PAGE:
Last night at the sewing group one of the ladies - Natalie – shared with us a method that she recently was shown for making “lump-less” binding. There are different tutorials out in the land of internet I’m sure that show this but I haven’t come across this particular way before. I had seen a different way to do it several years ago but this is a much easier way to accomplish the same thing. I did a sample piece and took photos as I made it to practice and make sure I remembered how to do it myself. It will come in handy next quilt that needs binding. Just pretend that my beige piece of fabric is a quilt
this binding is 2 1/2 inches wide, fold it in half, press like you normally do and sew it down with a 3/8 inch seam. Make sure to leave plenty of un-sewn room to work with. For large quilts about a foot on both sides will give you maneuverability room.
from some of the extra binding that you have on your longest end cut a piece off and flatten it out. It doesn't have to be large. You will use the 2 1/2 inch width. Lay that piece on your quilt in the area that your finished binding will meet. (if you make your binding a different size this still works - just use the width of your binding )
straighten out one side of the binding and lay it over that piece of cloth and cut to match up to the end like shown.
Fold the piece that you just cut back and then do the same with the other side.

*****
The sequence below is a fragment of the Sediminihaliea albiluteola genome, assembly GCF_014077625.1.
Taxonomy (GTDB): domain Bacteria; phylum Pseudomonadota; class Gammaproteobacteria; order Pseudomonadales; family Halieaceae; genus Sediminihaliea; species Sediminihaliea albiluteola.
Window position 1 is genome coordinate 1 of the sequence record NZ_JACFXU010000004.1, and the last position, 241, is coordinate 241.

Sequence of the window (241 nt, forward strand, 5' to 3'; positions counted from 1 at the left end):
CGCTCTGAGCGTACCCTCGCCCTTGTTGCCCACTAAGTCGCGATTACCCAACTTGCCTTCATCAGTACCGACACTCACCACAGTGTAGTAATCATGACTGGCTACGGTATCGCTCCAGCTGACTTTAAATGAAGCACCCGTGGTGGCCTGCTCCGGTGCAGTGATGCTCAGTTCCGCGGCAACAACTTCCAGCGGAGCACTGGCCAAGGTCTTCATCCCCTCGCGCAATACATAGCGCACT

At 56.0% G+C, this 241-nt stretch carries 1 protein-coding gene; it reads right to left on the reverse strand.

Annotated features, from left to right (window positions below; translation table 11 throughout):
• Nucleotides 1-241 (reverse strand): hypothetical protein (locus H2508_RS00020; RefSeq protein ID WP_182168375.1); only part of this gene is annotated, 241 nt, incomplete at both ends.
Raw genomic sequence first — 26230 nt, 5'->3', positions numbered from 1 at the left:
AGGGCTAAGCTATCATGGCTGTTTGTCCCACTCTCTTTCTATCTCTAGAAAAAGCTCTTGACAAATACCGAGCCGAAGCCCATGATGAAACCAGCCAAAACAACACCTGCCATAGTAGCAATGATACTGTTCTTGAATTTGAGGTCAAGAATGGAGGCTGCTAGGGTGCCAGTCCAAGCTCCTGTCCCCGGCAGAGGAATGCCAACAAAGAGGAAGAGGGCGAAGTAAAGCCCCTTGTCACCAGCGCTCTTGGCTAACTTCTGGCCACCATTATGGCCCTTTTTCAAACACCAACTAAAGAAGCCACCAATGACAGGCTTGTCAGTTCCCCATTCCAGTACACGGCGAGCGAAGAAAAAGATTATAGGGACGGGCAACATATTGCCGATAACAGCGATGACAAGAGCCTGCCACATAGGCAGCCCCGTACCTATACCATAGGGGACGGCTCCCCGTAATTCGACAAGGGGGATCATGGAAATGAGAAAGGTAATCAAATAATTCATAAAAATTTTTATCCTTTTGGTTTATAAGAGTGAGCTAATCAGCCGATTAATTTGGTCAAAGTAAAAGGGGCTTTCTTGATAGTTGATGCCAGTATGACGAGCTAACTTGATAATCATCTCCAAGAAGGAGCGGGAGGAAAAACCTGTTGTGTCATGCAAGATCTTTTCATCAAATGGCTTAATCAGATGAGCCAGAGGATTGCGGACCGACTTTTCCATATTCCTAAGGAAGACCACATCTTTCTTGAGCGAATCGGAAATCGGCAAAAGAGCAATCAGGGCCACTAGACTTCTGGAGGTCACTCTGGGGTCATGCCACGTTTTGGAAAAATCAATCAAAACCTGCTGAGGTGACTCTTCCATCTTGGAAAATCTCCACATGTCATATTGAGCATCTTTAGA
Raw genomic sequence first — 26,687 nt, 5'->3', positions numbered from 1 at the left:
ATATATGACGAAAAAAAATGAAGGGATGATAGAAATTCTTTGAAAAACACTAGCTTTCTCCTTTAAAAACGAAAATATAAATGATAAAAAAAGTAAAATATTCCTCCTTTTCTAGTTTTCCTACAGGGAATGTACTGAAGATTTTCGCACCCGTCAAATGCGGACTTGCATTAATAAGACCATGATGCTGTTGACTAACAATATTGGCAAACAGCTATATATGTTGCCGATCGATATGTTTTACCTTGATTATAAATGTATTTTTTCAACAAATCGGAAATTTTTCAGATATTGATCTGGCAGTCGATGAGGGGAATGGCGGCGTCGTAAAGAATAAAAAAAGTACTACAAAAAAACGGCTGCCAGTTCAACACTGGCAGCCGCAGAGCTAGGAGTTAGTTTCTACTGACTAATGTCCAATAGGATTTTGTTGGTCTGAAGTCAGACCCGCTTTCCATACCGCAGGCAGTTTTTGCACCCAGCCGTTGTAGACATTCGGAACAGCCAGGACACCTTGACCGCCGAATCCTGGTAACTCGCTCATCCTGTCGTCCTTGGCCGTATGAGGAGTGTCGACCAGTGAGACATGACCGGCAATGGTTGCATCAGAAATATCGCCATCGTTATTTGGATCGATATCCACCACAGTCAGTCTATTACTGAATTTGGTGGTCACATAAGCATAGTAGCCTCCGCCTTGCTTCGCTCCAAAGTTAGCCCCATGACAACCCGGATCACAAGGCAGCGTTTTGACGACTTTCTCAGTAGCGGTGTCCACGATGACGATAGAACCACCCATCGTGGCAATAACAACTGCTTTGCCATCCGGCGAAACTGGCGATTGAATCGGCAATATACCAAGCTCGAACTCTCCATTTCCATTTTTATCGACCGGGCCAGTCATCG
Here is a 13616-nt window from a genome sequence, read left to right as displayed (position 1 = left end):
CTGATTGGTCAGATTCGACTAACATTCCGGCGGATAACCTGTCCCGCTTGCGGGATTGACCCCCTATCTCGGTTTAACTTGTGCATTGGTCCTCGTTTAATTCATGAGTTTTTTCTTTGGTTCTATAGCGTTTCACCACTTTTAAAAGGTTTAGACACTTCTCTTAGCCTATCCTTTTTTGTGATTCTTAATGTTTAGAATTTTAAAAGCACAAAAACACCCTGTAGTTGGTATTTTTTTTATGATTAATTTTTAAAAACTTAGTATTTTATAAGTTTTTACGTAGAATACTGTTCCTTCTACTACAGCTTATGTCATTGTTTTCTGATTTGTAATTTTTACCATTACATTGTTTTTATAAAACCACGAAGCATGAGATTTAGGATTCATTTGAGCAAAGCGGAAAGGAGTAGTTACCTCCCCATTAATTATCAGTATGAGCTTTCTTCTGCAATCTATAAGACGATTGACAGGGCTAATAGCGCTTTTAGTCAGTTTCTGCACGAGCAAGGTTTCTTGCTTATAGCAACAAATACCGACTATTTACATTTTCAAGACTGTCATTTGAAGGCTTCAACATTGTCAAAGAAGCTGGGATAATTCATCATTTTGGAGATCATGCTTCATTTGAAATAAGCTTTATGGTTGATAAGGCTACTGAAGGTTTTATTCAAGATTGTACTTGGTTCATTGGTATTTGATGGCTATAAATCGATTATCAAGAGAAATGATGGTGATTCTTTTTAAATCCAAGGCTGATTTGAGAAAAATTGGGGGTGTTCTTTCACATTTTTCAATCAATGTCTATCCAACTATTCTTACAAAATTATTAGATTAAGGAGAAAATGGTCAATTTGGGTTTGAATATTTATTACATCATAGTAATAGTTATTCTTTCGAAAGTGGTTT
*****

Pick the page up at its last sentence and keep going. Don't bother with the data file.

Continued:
unfold both of the sides of binding and match to sew together
pin the two pieces together
sew from end to end
cut off the excess
finger press the seam flat and straightened out your binding - see it is a perfect fit. This method takes the guess work out of the equation and makes it exactly the right size.
sew in place to finish your binding.
for the purpose of this tutorial and not wanting to take the time to hand stitch this sample on the back I used spray starch and pressed the binding over to the back so you can see how flat it lays when finished.
When you complete your hand stitching (or whatever method you use) you will be find it hard to find where you finished your binding because of how flat and free of lumps it is. The pin indicated the bias seam that had been sewn together.
I hope this tutorial can help some of you that have not seen this particular method done. The other way I had seen it done was just to try to judge where to sew the two pieces together by matching ends up – it didn’t always work and sometimes had to be done over again several times – maybe that was just me not always the brightest when it comes to new methods! I always think a picture is worth a thousand words when it comes to quilting.